In mid/late 1979, Bill replaces the Race Inc diamond dropouts on the RA-7 with SE Racing's flat dropouts. This is another definitive date point, and the beginning of the RA serial numbers. Unfortunately these numbers, again, have no logical progression. And it is difficult to tell the difference between a "new/flat dropout" being from 1979 or 1980. For this reason, frames with RA serial #'s are considered 1980+. But, in true Race Inc fashion, there are exceptions (of course). There are some RA-7's with diamond dropouts out there that have RA serial #'s - I even have pic's of a Raleigh Rampar with diamond drops and RA #'s (it's not an RA-7, but still interesting). In my research I have come across some bazaar combinations, which just backs up my theory of Bill just wanting to make and modify frames - a kind of mix-and-match mentality.
Bill and Scot continue to work together through 1981, with Race Inc making most of SE Racing's aluminum frames. Then in late 1981 Scot takes SE Racing in-house. Even after the "split", the two continue to work together. Bill still uses Scot's floval tubing and dropouts. In late '81/early '82, SE Racing puts out their second (of three different) versions of the Basher, which is an Aluminum alloy RA-7 (round TT). And Race Inc continues to fabricate the P.K. Ripper to SE Racing's specifications through the 1980's (BMX Action, June 1983, pg 42). An interesting side-note; there are a handful of looptail P.K.'s out there with the diamond dropouts (maybe 5), and they are very rare. It's the construction of the PK's that may have contributed to the demise of Race Inc, when some got decaled as Race Inc's and sent to Europe.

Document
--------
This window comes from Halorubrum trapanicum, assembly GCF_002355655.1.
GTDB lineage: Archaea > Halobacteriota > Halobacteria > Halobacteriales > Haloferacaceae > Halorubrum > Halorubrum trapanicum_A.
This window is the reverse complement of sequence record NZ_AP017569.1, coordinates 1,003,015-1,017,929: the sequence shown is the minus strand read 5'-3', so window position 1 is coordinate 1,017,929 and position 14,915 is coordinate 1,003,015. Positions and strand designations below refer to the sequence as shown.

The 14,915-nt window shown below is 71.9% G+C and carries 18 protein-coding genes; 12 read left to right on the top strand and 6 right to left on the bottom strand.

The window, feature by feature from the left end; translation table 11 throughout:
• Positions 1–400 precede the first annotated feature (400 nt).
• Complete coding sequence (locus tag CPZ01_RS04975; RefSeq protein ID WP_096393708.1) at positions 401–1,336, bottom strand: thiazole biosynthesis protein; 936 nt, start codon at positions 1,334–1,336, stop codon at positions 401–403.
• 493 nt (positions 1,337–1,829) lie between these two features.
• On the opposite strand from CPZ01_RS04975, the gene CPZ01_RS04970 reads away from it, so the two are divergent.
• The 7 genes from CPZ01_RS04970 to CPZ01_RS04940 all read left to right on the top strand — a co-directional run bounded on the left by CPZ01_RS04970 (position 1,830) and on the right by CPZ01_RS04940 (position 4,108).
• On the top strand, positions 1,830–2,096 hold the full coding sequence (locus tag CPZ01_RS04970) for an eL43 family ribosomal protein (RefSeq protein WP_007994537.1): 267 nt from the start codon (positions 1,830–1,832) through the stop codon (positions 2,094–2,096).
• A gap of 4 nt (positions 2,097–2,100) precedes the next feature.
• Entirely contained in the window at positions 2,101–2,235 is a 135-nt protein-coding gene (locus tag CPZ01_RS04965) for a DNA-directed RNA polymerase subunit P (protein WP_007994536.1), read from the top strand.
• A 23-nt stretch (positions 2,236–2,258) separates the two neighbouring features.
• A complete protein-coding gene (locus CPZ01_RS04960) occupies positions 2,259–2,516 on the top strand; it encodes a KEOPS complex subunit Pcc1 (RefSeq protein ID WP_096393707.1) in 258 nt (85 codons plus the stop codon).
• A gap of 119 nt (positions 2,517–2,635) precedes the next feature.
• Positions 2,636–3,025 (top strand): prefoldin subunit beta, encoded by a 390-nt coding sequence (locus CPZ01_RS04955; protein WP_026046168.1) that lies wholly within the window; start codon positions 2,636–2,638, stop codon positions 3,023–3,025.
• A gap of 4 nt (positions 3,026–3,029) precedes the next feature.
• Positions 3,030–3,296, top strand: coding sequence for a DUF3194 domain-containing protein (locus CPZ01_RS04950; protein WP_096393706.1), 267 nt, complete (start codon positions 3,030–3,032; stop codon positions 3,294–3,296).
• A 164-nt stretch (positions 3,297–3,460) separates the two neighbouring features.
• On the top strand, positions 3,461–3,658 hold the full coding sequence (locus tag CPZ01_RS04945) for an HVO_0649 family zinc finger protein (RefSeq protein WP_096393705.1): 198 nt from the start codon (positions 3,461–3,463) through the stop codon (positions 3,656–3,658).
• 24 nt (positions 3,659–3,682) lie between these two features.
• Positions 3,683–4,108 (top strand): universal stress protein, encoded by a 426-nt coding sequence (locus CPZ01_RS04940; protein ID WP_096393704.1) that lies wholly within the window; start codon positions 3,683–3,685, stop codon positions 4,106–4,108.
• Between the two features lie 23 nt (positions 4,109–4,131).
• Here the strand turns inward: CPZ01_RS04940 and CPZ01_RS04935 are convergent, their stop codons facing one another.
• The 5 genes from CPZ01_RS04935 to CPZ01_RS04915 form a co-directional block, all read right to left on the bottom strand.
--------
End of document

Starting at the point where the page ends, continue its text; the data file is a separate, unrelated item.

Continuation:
In 1983, Race Inc comes out with the RA-10, which is an Aluminum alloy, round tube, geometric copy of the looptail PK Ripper. And in 1983-1984, Perry Kramer rides and manages the Race Inc BMX team with Mickey Lundy. Race Inc closes shop in 1984. The RA-7 was made almost the entire time the company was in business, from 1976 - 1984. But it was never sold by Race Inc as a complete, only as a box package. Bike shops often built them up as completes to sell, and often took many liberties with the selection of parts used. The first, and only, complete bike Race Inc put out was the RA-24 in late 1983 (BMX Plus, Oct 1983, pg 64. Specifications for the complete RA-24: Super BMX, Oct 1982, pg 48).
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Submitted by Oaktown Massive